Epiphany 7A (23 February 2014)

Contents

Lectionary

  • Leviticus 19:1-2, 9-18 & Psalm 119:33-40
  • 1 Corinthians 3:10-11, 16-23
  • Matthew 5:38-48

Introduction: Holy perfection, perfect holiness

The lectionary readings this weekend invite us to imagine reaching levels of spiritual perfection that reflect the character of God. That sets the bar pretty high as we draw towards the close of this unusually lengthy Epiphany season:

  • Leviticus 19 – a holiness that derives from (or reaches towards) the holiness of God
  • 1 Corinthians 3 – living temples for God’s own presence in the world
  • Matthew 5 – a perfection that derives from (or reaches towards) the perfection of God

First Reading: Leviticus and the love of neighbour

The excerpt from Leviticus 19 has been carefully edited to focus on those elements that compliment the Gospel passage this week, but perhaps also to avoid the embarrassment of reading a text that is so far removed from the values and practices of most contemporary congregations.

This chapter of Leviticus does indeed include both a direct command for love of neighbour as well as a number of practical prescriptions to protect and assist those in need. Interestingly, these obligations are framed by a theological assertion that the character and actions of the covenant people should reflect the character (the holiness) of God.

However, this chapter covers a much broader set of rules for holy living.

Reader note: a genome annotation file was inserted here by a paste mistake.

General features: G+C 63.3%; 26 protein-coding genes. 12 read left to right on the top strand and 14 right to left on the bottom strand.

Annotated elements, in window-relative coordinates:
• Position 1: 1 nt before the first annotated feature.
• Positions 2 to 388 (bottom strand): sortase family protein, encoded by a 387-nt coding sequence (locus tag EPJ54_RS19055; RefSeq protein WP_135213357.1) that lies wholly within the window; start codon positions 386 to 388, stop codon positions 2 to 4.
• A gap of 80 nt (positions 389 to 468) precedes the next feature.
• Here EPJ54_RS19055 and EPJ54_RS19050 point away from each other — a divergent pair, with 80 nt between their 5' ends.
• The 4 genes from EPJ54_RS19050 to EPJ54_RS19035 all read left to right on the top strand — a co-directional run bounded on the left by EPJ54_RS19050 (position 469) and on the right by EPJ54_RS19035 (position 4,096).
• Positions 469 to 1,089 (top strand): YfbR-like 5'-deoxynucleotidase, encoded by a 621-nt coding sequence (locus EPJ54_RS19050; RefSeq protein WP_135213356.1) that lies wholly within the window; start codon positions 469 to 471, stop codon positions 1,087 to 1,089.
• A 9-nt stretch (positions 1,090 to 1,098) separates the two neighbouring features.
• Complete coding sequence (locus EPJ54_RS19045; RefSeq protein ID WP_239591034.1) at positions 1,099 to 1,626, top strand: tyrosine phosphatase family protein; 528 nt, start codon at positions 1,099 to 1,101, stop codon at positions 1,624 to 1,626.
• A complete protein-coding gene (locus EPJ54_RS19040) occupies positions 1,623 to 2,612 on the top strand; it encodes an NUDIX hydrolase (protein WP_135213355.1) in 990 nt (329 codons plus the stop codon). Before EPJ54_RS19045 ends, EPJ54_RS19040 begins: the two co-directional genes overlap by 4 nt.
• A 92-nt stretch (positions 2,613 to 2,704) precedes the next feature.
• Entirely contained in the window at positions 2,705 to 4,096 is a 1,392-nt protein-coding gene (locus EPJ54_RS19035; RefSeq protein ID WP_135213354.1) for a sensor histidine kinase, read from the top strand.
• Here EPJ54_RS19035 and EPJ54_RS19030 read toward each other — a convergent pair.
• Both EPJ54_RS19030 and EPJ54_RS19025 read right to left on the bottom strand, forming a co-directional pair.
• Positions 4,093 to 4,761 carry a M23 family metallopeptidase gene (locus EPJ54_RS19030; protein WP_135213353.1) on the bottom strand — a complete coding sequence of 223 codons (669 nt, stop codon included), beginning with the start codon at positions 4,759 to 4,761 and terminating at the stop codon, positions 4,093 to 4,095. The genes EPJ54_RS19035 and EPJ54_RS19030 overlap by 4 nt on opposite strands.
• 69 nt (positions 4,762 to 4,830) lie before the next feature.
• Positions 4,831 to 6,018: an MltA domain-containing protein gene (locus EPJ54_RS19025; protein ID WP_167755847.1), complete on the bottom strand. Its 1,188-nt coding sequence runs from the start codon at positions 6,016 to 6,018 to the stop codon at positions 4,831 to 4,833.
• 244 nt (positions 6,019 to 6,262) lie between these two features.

Some of these rules are not ones that we would find especially cogent today, although some remain as important now as they were almost 3,000 years ago. The issues covered in this catalogue of practical holiness include:

  • reverence for parents
  • Sabbath observance
  • no idols and no cast images
  • rules for sacrificial food, including exclusion (possibly death) for breaches
  • leaving edges of the harvest for the poor to glean
  • no stealing, false dealing, lying or profaning
  • no defrauding neighbours, stealing, withholding wages, reviling the deaf, or placing obstacles for the blind
  • no unjust sentences, no special treatment for the rich and powerful, no slandering, and no profiting from other’s death (literally, “blood”)
  • no hatred of anyone in the heart, no failure to warn others of dangerous behaviour, no vengeance, no grudges, love your neighbour as yourself
  • keep God’s statutes, no cross-breeding of animals or plants, no mixing of cloth in the one garment
  • rules for expiating guilt after a man has sex with someone else’s female slave (!)
  • no fruit to be eaten from trees in Palestine for the first four years after the conquest
  • no blood to be consumed with the meat, no augury or witchcraft, no trimming of facial hair, no tattoos and no gashing of the flesh in mourning rituals
  • no profaning of daughters by selling them as prostitutes, but keep Sabbath and respect the holy places
  • no consulting mediums and wizards